New BIO Working Groups Give Growing Ag & Environment Biotech Sector a Public Policy Voice
Updated regulatory working groups announced today by the Biotechnology Innovation Organization (BIO) reflect the rapidly increasing diversity and impact of BIO’s Agriculture & Environment membership and ensure that all member companies’ regulatory and policy needs are met.
BIO’s Agriculture & Environment regulatory working groups now include an Agricultural Biologicals Working Group and a Biobased Manufacturing Working Group, as well as a Plant Working Group and an Animal Working Group.
The major change in the working group structure is the creation of the Agricultural Biologicals Working Group and the Biobased Manufacturing Working Group, which reflects the growth of both sectors. The agricultural biologicals sector includes, but is not limited to, food ingredients, enzymes for food processing, alternative proteins, and small molecules and microbes for crop inputs. The biobased manufacturing sector includes biobased energy, biochemicals, bioplastics, biobased materials and other products of industrial biotechnology.
The reorganized working groups have more-clearly established priorities and objectives, giving members greater opportunity to drive policy and work for a balanced regulatory structure that benefits agriculture, industry and consumers.
“By having a clear home for the different pipelines of members and prospective members, as well as the biotech scientific community, we are able to tackle the most pressing issues and show value to the industry,” said Beth Ellikidis, BIO’s vice president for Agriculture & Environment. “No other group has the diversity of membership and knowledge of biotech’s positive impacts for agriculture, climate and growing the bioeconomy.”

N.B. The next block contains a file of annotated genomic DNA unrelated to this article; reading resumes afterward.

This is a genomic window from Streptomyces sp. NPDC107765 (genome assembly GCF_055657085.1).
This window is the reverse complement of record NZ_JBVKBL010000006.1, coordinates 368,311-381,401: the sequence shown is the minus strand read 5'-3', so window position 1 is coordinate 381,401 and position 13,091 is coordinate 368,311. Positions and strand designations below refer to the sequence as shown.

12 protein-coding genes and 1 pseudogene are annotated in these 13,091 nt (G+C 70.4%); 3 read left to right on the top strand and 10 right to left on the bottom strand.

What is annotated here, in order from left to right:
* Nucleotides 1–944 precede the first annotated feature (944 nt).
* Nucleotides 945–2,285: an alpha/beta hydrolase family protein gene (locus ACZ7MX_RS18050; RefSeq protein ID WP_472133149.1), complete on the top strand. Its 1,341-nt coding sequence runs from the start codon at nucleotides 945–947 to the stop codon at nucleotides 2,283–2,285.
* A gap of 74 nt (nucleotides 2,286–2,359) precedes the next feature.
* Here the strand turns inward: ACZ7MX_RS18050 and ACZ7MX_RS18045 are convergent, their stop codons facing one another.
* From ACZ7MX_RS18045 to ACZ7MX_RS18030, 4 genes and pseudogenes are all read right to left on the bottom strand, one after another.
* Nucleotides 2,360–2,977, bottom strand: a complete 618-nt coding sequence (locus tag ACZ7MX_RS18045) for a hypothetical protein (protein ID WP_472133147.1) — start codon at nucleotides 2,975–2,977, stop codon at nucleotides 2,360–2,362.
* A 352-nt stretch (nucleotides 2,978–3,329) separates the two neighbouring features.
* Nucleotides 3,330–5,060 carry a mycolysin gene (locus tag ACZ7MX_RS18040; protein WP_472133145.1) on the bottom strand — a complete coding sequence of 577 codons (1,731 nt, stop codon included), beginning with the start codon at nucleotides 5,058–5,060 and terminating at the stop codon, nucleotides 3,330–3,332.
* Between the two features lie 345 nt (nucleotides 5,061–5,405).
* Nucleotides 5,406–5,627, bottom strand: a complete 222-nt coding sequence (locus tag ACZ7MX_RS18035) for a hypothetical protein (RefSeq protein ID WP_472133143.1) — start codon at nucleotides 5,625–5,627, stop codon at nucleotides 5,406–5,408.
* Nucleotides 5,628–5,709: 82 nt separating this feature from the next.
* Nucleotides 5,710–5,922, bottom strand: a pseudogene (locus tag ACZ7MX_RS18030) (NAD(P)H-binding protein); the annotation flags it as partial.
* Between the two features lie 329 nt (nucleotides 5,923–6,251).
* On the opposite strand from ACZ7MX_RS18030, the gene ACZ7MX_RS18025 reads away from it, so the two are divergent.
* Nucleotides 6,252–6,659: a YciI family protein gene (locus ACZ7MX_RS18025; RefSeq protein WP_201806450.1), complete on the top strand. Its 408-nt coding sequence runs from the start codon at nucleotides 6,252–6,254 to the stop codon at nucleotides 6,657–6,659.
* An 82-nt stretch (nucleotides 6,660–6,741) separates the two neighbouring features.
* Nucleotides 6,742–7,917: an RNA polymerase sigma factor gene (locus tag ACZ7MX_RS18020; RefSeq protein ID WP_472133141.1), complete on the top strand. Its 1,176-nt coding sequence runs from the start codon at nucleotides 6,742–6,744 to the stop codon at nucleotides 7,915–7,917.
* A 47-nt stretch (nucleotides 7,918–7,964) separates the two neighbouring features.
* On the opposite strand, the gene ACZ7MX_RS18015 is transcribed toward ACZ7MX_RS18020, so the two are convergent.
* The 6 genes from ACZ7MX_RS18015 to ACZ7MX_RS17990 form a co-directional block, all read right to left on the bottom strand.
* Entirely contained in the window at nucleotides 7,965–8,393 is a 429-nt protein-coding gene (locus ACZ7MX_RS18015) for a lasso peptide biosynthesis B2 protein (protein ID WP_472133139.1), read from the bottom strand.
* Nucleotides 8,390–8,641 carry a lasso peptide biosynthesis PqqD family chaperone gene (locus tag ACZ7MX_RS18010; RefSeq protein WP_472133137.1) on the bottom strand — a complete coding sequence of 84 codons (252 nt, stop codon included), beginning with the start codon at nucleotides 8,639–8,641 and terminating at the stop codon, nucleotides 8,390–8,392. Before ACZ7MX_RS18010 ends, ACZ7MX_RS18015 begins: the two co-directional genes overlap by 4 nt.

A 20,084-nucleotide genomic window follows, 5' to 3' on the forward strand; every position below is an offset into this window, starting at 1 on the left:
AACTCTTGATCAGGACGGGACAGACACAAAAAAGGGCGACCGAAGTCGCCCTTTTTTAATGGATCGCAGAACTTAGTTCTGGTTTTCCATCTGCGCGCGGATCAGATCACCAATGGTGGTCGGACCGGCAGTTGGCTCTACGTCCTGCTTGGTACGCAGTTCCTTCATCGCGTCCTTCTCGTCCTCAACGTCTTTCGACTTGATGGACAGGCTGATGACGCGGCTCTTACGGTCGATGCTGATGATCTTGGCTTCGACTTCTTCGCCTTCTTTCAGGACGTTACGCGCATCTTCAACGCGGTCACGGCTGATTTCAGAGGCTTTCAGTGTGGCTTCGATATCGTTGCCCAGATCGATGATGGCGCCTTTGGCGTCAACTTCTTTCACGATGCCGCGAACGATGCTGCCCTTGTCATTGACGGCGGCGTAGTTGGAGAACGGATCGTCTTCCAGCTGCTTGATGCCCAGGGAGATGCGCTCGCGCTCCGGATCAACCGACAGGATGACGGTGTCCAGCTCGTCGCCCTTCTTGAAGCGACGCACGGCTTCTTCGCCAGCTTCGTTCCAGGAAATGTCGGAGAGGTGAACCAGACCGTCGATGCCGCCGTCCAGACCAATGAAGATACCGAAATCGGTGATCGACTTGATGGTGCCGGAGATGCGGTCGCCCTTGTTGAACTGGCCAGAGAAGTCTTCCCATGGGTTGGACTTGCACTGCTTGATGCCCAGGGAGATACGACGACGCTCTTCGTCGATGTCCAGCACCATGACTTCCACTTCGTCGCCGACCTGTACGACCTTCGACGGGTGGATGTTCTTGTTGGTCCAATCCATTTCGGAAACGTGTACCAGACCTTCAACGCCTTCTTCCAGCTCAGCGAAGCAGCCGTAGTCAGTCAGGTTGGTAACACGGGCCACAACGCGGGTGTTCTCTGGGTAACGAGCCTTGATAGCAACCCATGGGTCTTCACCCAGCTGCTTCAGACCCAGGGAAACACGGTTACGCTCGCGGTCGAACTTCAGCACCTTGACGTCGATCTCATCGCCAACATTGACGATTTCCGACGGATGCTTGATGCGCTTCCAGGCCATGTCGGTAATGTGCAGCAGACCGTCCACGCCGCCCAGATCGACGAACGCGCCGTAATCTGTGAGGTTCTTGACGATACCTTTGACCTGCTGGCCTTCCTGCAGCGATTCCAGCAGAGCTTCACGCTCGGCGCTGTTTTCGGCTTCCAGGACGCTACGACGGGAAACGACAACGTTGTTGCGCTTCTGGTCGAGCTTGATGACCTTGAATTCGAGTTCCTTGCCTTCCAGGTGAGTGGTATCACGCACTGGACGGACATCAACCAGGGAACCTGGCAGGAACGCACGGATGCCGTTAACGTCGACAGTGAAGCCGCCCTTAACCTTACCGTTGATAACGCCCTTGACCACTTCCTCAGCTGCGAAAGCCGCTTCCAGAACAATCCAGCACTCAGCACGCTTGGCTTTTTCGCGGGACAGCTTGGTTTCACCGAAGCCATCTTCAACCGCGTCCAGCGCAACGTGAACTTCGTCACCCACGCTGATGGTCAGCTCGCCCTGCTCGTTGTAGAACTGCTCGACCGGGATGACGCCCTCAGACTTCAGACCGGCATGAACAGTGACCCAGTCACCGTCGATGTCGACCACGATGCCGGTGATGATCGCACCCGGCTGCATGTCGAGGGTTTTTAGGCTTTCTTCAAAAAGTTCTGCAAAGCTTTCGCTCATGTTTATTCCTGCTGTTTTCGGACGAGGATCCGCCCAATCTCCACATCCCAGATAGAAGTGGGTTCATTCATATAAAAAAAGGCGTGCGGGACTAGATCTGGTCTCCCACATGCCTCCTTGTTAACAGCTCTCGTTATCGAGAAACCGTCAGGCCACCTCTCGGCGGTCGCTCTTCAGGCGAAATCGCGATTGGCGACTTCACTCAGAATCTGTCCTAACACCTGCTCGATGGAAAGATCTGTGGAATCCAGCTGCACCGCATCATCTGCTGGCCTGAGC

Dr. Leah Buchman, BIO’s senior manager for Agriculture & Environment Regulatory Policy, said policy makers and regulatory agencies will benefit, as well.
“Agencies and policy makers look to BIO as the leader in agricultural and industrial biotechnology,” said Buchman. “Our working groups now reflect the growing industry and demonstrate that BIO has the subject-matter expertise to help regulators make science-based, informed decisions.
“We at BIO need to be in sync with the speed at which biotech and science move, and this change will help us do that.”
Participation in BIO’s working groups is a benefit of BIO membership and is open to all employees of member companies. Members participate in meetings to surface issues that are important to their industry, engage in advocacy, and build relationships with industry colleagues.
Other BIO Agriculture & Environment Working Groups include Federal Government Relations, State Government Relations, Law, Communications, Agriculture International, and Climate working groups. Additional working group opportunities open to all BIO members focus on foreign investment in the U.S., finance and tax issues, and BIO Business Solutions member benefit programs.